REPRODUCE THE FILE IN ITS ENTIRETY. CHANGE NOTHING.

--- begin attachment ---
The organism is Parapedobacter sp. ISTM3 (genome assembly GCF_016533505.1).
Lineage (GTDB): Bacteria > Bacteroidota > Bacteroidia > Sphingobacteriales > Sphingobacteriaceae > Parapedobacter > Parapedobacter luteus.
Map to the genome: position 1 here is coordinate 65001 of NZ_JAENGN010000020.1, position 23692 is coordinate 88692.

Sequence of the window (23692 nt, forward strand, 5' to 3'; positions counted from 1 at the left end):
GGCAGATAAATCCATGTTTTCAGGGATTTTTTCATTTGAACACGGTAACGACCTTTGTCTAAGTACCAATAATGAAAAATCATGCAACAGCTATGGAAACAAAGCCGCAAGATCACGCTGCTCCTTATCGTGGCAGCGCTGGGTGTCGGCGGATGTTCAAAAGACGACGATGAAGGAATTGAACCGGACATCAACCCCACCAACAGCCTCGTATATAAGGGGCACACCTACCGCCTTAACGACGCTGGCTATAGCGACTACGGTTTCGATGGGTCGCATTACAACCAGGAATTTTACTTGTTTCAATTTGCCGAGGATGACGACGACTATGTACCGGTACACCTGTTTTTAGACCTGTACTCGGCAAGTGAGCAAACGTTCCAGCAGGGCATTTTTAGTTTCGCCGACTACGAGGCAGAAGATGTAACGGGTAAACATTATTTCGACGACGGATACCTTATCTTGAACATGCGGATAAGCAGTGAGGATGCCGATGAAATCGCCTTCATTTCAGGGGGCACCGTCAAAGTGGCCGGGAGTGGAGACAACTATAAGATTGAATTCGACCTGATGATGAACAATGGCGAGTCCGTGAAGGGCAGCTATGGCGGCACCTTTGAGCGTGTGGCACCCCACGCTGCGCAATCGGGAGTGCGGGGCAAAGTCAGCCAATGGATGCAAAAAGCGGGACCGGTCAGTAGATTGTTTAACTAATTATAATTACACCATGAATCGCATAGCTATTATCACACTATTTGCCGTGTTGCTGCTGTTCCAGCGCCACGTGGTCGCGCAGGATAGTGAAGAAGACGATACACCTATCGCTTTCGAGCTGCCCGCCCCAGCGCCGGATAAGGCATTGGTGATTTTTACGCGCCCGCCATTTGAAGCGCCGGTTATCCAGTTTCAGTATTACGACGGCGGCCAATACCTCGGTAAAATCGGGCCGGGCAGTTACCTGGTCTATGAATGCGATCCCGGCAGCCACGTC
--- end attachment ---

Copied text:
The organism is Parapedobacter sp. ISTM3 (genome assembly GCF_016533505.1).
Lineage (GTDB): Bacteria > Bacteroidota > Bacteroidia > Sphingobacteriales > Sphingobacteriaceae > Parapedobacter > Parapedobacter luteus.
Map to the genome: position 1 here is coordinate 65001 of NZ_JAENGN010000020.1, position 23692 is coordinate 88692.

Sequence of the window (23692 nt, forward strand, 5' to 3'; positions counted from 1 at the left end):
GGCAGATAAATCCATGTTTTCAGGGATTTTTTCATTTGAACACGGTAACGACCTTTGTCTAAGTACCAATAATGAAAAATCATGCAACAGCTATGGAAACAAAGCCGCAAGATCACGCTGCTCCTTATCGTGGCAGCGCTGGGTGTCGGCGGATGTTCAAAAGACGACGATGAAGGAATTGAACCGGACATCAACCCCACCAACAGCCTCGTATATAAGGGGCACACCTACCGCCTTAACGACGCTGGCTATAGCGACTACGGTTTCGATGGGTCGCATTACAACCAGGAATTTTACTTGTTTCAATTTGCCGAGGATGACGACGACTATGTACCGGTACACCTGTTTTTAGACCTGTACTCGGCAAGTGAGCAAACGTTCCAGCAGGGCATTTTTAGTTTCGCCGACTACGAGGCAGAAGATGTAACGGGTAAACATTATTTCGACGACGGATACCTTATCTTGAACATGCGGATAAGCAGTGAGGATGCCGATGAAATCGCCTTCATTTCAGGGGGCACCGTCAAAGTGGCCGGGAGTGGAGACAACTATAAGATTGAATTCGACCTGATGATGAACAATGGCGAGTCCGTGAAGGGCAGCTATGGCGGCACCTTTGAGCGTGTGGCACCCCACGCTGCGCAATCGGGAGTGCGGGGCAAAGTCAGCCAATGGATGCAAAAAGCGGGACCGGTCAGTAGATTGTTTAACTAATTATAATTACACCATGAATCGCATAGCTATTATCACACTATTTGCCGTGTTGCTGCTGTTCCAGCGCCACGTGGTCGCGCAGGATAGTGAAGAAGACGATACACCTATCGCTTTCGAGCTGCCCGCCCCAGCGCCGGATAAGGCATTGGTGATTTTTACGCGCCCGCCATTTGAAGCGCCGGTTATCCAGTTTCAGTATTACGACGGCGGCCAATACCTCGGTAAAATCGGGCCGGGCAGTTACCTGGTCTATGAATGCGATCCCGGCAGCCACGTC